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Unfair Dismissal Allegation

Volume 931: debated on Wednesday 11 May 1977

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Motion made, and Question proposed, That this House do now adjourn.—[ Mr. Frank R. White.]

12.26 a.m.

I am glad to see the Minister of State on the Front Bench even at this somewhat late hour. First, there is a technical matter that I am sure he will understand. The terms under which I asked for this Adjournment debate refer to "wrongful dismissal". Technically the correct words are "unfair dismissal". However, the Minister and I will both be talking about the same thing.

The law provides a procedure for dealing with cases in which people feel that they have been wrongly dismissed. This is not a party matter. It was introduced in the Conservative Industrial Relations Act 1971 and was re-enacted in the Labour Government's subsequent legislation.

It is important that we should have a system whereby a man may have the means of appeal if he feels that he has been wrongfully dismisesd. If we do not provide such a procedure, we virtually create a situation in which a man's workmates who are uneasy or are convinced that he has been wrongfully dismissed have almost no alternative but to go on strike to secure him justice. Surely everyone will agree that a situation in which there is no redress other than the solidarity of workmates coming out on strike is wholly unsatisfactory and that the House was right to introduce the concept of a right of appeal against unfair dismissal.

The intention of Parliament was quite clear. It was that if someone was unfairly dismissed there should be a procedure for reinstatement or compensation. What Parliament never intended was that if someone had been properly and fairly dismissed he should also get compensation. The problem which I raise tonight is that the legislation is not working out in the way expected by Ministers, Opposition spokesmen and Members in all parts of the House who follow matters of industrial relations with care and interest.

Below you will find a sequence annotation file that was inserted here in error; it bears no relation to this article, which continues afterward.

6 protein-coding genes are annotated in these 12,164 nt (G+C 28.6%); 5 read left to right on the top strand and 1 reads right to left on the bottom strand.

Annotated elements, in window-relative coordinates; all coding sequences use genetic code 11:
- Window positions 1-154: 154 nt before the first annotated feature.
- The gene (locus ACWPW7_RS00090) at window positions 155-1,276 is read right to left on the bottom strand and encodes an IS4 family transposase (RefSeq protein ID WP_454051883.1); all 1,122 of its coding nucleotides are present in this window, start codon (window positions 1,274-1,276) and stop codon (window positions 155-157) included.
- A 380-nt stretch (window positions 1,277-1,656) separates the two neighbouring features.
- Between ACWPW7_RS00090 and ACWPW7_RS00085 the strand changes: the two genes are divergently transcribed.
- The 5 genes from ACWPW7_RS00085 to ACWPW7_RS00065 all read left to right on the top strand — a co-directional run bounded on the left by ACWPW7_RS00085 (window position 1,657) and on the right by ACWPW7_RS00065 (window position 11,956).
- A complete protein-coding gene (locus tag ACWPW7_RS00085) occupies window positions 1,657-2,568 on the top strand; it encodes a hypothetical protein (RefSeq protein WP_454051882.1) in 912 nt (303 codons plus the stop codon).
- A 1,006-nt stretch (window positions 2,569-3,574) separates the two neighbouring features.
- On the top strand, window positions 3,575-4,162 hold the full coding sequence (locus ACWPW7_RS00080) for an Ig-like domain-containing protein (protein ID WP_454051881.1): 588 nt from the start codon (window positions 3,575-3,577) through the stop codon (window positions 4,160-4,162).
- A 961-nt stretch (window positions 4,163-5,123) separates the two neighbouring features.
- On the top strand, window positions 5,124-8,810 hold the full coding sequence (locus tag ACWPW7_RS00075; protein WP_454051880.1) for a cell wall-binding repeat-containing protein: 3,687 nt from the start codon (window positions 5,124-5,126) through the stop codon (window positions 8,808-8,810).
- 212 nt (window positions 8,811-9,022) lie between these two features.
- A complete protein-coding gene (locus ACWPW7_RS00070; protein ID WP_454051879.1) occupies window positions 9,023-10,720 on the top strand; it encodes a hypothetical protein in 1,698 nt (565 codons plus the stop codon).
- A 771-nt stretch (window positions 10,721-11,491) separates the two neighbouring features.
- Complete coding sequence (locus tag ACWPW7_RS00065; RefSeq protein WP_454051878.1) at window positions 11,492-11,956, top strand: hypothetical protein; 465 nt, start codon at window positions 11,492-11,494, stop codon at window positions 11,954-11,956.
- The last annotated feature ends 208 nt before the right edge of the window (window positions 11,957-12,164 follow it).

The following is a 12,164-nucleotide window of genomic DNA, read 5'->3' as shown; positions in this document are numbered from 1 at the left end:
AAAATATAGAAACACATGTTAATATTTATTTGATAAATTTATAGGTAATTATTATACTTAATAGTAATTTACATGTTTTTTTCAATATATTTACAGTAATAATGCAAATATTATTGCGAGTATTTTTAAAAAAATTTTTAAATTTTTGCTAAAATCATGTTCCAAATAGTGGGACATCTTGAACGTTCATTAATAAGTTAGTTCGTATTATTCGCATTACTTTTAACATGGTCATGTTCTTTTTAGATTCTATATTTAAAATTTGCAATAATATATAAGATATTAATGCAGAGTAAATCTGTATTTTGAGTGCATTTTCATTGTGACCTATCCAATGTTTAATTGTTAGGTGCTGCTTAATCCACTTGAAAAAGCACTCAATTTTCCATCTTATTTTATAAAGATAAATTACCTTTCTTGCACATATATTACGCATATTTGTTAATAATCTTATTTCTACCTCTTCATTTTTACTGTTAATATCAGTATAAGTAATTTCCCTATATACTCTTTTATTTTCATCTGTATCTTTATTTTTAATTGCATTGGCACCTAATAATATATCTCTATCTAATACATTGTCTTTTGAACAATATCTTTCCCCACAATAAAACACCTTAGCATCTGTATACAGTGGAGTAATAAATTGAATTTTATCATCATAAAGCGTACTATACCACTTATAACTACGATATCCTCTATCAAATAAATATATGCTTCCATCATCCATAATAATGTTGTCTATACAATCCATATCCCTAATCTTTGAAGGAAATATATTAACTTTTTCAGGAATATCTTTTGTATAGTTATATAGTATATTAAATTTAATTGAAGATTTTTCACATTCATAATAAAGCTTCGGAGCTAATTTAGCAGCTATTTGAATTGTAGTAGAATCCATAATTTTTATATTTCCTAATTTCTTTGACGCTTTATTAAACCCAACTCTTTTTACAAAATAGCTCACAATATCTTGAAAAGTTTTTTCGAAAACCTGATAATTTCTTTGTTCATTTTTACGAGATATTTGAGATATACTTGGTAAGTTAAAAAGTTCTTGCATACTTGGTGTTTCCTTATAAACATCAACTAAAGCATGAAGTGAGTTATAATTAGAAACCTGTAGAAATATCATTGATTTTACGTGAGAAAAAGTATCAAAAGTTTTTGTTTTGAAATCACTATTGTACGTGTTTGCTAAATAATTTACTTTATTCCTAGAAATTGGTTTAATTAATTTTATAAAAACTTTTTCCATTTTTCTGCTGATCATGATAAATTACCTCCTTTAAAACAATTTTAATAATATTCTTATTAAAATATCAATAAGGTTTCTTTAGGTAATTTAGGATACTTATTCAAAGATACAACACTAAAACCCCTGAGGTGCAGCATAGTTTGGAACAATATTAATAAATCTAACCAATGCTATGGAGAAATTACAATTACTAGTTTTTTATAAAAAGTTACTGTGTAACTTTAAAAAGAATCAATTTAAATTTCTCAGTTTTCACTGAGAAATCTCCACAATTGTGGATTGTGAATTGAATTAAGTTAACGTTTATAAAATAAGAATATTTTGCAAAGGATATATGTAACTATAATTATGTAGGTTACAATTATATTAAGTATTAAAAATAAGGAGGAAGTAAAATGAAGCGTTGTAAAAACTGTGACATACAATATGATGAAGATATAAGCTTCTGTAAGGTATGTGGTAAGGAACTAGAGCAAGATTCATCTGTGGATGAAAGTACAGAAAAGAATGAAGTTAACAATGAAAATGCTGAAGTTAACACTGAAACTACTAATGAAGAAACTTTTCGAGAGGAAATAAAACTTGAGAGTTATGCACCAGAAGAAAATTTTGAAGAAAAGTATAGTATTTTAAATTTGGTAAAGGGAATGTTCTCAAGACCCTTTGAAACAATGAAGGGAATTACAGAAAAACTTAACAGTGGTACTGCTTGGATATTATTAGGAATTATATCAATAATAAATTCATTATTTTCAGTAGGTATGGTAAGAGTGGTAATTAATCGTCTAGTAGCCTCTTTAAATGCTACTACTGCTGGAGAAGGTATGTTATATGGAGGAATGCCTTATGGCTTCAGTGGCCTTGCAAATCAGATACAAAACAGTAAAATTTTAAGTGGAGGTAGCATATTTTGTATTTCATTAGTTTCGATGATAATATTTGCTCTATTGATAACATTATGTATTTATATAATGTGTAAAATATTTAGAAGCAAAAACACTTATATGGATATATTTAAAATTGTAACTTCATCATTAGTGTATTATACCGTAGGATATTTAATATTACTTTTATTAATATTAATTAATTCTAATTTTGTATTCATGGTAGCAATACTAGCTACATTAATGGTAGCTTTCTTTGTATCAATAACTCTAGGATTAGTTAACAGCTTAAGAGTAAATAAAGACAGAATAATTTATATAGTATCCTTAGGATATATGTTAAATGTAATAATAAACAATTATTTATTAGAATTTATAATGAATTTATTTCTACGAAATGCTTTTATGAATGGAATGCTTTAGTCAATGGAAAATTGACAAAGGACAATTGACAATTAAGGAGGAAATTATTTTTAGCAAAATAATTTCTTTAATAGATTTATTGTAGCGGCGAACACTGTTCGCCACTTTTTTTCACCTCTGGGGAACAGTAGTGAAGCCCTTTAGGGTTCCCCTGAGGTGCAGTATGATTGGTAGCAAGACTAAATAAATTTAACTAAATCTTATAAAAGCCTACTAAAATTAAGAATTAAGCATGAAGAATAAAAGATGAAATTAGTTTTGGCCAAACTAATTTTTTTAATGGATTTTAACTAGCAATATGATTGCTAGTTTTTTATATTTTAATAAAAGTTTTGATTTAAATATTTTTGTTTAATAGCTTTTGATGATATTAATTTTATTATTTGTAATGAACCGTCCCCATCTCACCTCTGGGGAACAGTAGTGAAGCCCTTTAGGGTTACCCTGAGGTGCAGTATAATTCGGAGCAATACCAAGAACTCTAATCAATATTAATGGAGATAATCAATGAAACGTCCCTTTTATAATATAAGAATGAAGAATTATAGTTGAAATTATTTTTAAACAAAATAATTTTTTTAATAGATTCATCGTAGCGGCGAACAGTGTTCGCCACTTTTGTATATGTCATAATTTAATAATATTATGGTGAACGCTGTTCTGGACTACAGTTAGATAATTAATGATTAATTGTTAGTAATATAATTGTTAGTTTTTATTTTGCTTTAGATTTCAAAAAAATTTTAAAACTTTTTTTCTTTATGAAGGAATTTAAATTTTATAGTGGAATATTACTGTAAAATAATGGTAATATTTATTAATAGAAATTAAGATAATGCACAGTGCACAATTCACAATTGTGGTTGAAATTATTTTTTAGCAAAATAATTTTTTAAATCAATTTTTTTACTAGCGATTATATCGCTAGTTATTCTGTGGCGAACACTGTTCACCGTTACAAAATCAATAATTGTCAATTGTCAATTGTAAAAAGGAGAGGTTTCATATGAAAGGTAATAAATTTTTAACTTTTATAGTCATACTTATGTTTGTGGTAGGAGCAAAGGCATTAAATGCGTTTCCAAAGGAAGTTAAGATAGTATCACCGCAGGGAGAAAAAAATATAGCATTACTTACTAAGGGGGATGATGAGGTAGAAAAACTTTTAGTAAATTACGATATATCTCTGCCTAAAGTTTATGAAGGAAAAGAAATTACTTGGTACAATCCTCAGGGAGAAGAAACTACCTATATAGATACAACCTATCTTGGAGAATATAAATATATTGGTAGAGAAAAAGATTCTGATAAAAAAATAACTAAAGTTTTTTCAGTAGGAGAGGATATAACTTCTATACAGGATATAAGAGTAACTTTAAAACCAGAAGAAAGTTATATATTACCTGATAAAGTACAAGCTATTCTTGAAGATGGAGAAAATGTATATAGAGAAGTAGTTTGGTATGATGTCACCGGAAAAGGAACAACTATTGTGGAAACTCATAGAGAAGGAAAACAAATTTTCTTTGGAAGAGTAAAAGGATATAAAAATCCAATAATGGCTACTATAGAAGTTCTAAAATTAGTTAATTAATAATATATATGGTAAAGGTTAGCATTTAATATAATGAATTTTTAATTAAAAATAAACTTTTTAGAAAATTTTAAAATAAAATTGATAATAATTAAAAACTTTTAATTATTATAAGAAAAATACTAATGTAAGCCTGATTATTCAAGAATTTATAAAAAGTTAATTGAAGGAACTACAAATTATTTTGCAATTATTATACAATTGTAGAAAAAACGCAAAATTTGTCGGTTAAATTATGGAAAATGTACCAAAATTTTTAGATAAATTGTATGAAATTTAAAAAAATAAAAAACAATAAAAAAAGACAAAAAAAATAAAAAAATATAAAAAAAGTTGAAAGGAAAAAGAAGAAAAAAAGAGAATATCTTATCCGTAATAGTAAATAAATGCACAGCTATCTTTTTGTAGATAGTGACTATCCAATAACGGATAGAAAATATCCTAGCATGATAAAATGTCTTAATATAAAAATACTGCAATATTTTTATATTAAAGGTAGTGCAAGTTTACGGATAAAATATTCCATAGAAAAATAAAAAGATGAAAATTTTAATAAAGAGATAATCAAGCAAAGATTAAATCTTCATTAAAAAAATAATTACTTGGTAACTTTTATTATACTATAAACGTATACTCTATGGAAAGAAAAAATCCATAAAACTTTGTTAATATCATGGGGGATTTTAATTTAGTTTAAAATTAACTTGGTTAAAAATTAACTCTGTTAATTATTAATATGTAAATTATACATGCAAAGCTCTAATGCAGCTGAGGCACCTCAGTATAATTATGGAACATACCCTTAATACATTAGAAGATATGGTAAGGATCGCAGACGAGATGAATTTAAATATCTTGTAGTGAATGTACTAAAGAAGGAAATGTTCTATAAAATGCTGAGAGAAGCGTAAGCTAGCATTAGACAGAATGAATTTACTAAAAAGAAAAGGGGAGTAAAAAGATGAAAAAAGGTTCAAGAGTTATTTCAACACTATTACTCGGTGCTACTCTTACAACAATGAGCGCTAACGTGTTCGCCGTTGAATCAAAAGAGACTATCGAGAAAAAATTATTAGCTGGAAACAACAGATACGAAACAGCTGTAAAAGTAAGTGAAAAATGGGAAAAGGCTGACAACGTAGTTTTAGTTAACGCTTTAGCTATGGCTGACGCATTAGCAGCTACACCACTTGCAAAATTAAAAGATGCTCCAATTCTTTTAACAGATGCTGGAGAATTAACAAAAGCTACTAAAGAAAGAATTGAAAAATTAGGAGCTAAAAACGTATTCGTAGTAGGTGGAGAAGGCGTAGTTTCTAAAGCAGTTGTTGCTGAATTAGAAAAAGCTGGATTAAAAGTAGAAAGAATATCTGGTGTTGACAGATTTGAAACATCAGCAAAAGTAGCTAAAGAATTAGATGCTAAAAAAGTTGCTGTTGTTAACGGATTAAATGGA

This matter has been raised with me by the Smaller Businesses Association, now known as the Association of Independent Businesses. I have been approached by its president, Patrick de Laszlo, who has been involved in a case of such a nature. I have also been approached by its chairman, Colin Davris, and its secretary, Miss Ingram. Their attention has been brought to the sequence of events that I shall spell out to the Minister.

In addition the Small Business Bureau, which has been advising the Conservative Parliamentary Party's Small Business Committee, has arranged a series of meetings throughout the country so that we can consult on the problems facing small businesses. I have to tell the Minister that the whole question of the Employment Protection Act and this aspect of it is one of the subjects most often raised with us. However, I do not want to stray into the generality of that. I shall turn now to the sequence of events which broadly occurs, although the phraseology may be different from one case to another.

A man is dismissed. He signs on at the employment exchange and seeks unemployment benefit. If he lost his job because of misconduct, he is barred from unemployment benefit for six weeks under the very old-established rule that if one is responsible oneself for being unemployed one is not able to claim. Therefore, the first question which arises at this early stage is "Were you fairly dismissed? If you were, you have six weeks to wait".